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Old 12-03-2021, 10:22 AM
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Brychanus Brychanus is offline
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Join Date: Oct 2021
Location: Philadelphia
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Originally Posted by armiller View Post
I agree that putting is hard. Practice is the number one thing. Things like figuring out weight (sounds like you're getting this) are important, and then eliminating herky-jerky movements. Weight shift with your feet is big. It's easy to miss the top players doing this, but you need to find a good way to transfer energy from back to front, usually from back foot to front. Keep working at it. For me, practice with 30 putters and a practice basket is never the same as on the course practice. It's a good idea to keep at least two putters in the bag at all times, then putt twice on each hole. That makes for more realistic practice.
This is helpful & reassuring. Just this week I started to feel like I was rocking weight back from the front leg as I let the disc pendulum toward me, then pendulum back up as I transfer weight into my arm and then the disc. When I feel the weight of the disc the whole way through, I get much better putts and am thinking a lot less about things like angles, wrist position, etc. It's a much cleaner motion! I'll keep working on that and double-putt on the course more, even when I make the first one.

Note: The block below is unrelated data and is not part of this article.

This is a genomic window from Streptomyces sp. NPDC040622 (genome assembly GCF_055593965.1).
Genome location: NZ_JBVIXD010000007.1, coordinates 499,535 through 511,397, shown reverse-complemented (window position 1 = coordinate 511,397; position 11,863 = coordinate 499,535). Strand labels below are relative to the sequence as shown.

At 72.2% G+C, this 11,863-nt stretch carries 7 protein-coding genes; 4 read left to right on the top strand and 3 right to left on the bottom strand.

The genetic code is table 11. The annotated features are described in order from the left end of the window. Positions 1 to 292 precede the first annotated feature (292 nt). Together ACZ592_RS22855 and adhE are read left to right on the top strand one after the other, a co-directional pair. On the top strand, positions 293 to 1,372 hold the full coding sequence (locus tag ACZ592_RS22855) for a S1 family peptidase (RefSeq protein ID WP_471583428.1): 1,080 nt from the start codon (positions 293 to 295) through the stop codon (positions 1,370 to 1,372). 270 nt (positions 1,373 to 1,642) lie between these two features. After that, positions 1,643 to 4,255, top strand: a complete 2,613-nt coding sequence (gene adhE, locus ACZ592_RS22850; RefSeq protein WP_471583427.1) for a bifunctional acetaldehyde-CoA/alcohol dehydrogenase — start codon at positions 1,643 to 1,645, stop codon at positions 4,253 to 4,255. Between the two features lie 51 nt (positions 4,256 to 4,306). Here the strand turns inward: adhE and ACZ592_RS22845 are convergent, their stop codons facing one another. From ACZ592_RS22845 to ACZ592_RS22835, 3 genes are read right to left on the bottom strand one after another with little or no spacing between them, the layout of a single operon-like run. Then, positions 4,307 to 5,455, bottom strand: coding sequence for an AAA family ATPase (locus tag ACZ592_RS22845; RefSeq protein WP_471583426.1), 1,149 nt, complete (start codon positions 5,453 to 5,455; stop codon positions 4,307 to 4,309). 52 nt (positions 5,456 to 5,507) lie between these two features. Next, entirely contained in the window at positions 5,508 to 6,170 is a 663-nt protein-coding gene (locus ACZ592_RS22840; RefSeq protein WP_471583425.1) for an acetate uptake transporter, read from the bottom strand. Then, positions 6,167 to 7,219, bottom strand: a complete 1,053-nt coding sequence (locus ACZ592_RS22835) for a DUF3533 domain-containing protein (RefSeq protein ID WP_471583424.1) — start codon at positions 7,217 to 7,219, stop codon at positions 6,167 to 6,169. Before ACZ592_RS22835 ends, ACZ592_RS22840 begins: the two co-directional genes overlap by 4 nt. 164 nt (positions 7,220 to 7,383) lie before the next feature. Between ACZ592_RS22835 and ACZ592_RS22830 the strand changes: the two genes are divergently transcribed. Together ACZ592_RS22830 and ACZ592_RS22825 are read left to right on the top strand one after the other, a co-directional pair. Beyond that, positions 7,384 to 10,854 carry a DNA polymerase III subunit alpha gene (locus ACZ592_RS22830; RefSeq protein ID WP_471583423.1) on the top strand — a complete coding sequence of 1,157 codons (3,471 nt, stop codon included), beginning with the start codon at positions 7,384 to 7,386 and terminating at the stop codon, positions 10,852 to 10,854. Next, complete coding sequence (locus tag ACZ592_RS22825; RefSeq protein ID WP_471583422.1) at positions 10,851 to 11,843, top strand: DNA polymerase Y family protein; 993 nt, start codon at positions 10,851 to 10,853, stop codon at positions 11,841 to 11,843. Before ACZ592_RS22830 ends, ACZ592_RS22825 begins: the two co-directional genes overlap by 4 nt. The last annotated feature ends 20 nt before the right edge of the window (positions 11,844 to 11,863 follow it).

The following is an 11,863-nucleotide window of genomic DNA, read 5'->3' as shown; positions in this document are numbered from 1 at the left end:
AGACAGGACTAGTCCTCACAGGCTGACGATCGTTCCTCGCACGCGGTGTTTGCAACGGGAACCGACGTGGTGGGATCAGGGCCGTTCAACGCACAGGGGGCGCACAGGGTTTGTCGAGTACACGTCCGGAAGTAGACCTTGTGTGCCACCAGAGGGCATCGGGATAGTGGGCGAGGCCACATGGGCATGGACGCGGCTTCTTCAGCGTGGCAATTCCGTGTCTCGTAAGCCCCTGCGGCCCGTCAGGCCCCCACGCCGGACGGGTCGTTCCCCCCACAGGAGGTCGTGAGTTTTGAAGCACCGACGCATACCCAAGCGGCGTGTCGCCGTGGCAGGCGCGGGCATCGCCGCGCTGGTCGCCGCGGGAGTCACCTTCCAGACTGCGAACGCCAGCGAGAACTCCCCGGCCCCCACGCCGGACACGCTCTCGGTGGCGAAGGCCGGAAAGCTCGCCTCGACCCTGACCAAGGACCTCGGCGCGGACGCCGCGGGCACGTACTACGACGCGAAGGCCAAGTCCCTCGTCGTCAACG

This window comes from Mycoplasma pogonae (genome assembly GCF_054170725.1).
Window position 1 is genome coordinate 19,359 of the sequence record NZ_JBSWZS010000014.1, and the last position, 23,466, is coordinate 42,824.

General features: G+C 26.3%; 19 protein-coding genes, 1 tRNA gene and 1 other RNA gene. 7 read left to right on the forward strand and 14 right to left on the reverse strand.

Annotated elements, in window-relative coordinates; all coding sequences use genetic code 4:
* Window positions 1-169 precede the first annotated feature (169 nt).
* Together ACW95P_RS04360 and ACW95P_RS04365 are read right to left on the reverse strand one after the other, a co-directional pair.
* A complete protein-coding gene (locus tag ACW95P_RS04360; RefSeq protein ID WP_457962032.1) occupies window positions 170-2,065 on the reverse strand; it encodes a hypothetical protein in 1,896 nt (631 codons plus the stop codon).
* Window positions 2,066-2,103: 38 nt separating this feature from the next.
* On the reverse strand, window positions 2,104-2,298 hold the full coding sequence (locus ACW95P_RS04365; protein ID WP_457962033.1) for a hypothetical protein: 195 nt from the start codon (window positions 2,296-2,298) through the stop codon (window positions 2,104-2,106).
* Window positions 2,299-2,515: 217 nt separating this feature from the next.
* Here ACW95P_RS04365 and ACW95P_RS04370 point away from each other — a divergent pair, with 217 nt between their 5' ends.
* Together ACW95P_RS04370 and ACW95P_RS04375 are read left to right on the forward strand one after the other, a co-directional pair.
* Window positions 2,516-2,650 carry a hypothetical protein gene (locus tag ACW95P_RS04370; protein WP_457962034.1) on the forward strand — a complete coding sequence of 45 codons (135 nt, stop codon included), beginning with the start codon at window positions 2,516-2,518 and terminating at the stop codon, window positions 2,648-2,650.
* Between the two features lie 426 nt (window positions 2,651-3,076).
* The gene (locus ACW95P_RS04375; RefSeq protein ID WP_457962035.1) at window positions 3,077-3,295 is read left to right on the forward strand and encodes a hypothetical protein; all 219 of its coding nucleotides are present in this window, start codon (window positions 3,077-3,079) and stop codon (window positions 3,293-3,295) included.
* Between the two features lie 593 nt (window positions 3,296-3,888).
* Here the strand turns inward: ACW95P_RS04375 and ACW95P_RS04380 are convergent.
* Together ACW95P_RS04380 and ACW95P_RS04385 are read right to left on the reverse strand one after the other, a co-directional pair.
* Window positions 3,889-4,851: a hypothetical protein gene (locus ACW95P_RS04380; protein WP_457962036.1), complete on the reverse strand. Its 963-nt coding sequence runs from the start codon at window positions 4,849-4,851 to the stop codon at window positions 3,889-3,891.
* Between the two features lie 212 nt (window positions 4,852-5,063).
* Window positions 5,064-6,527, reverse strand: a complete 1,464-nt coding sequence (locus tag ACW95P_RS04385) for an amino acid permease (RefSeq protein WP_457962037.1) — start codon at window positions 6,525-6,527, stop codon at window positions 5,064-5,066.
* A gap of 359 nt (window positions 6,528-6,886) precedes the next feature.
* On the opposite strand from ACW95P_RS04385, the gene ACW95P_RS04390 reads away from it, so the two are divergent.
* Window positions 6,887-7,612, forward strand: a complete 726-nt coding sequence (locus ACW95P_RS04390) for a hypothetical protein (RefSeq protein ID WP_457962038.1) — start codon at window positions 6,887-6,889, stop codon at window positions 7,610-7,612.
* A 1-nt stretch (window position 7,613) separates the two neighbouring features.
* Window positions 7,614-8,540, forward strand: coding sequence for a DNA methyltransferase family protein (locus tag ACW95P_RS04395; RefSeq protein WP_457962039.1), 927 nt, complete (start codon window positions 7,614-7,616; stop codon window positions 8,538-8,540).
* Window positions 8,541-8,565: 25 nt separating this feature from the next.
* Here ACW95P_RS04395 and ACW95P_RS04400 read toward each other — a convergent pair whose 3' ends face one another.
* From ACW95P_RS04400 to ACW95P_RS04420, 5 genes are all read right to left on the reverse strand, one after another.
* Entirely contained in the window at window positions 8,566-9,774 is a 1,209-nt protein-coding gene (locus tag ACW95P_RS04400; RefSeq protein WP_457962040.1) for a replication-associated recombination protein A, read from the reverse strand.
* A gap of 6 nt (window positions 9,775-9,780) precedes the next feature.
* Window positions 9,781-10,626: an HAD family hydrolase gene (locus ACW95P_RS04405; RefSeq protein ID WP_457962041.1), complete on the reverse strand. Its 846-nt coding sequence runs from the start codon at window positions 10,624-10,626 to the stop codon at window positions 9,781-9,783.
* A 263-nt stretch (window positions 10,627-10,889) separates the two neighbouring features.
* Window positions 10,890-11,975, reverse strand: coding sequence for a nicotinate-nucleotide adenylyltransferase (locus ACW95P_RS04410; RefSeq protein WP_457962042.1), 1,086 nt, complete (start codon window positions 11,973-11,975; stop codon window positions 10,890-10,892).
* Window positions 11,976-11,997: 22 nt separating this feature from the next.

Originally Posted by armiller View Post
As for forehand, I would have you look through the forum threads because there will be links to videos, etc. However, you'll occasionally find some things that are less helpful or occasionally even wrong.
At risk of being boring, that's why appreciate any direct advice. I'm entering that age where bad movements can lead more easily to tweaks & injuries that pile up, so I'm being especially careful now.

Originally Posted by armiller View Post
You're right that a lot of players with naturally strong forehands came from throwing sports, but it shouldn't be that tough to incorporate a short forehand. 200' will be a stretch at first. I think the biggest thing is to start getting comfortable with the proper wrist action at lower speeds. One of the best practice discs is actually a Discraft Ultrastar or other ultimate frisbee lid. Part of why it's beneficial is 1) it's so neutral so you need good wrist action and it will expose poor form and 2) the grip is really awkward so it forces you to figure out how you should hold forehand discs. If you don't have something like an Ultrastar, then even a Comet or Polecat or other lower speed and neutral disc can be good for practice.
This is great. I do have one Ultrastar, a Comet, and a couple Pures I can use to practice FH. Last weekend I had a friend with a baseball background simplify my stance so that it's more neutral and with less movements, which instantly worked and felt better too. Will page through forums a bit and get started!

Originally Posted by armiller View Post
Those are some early morning musings. Hope they help.
They do, thank you for taking the time!

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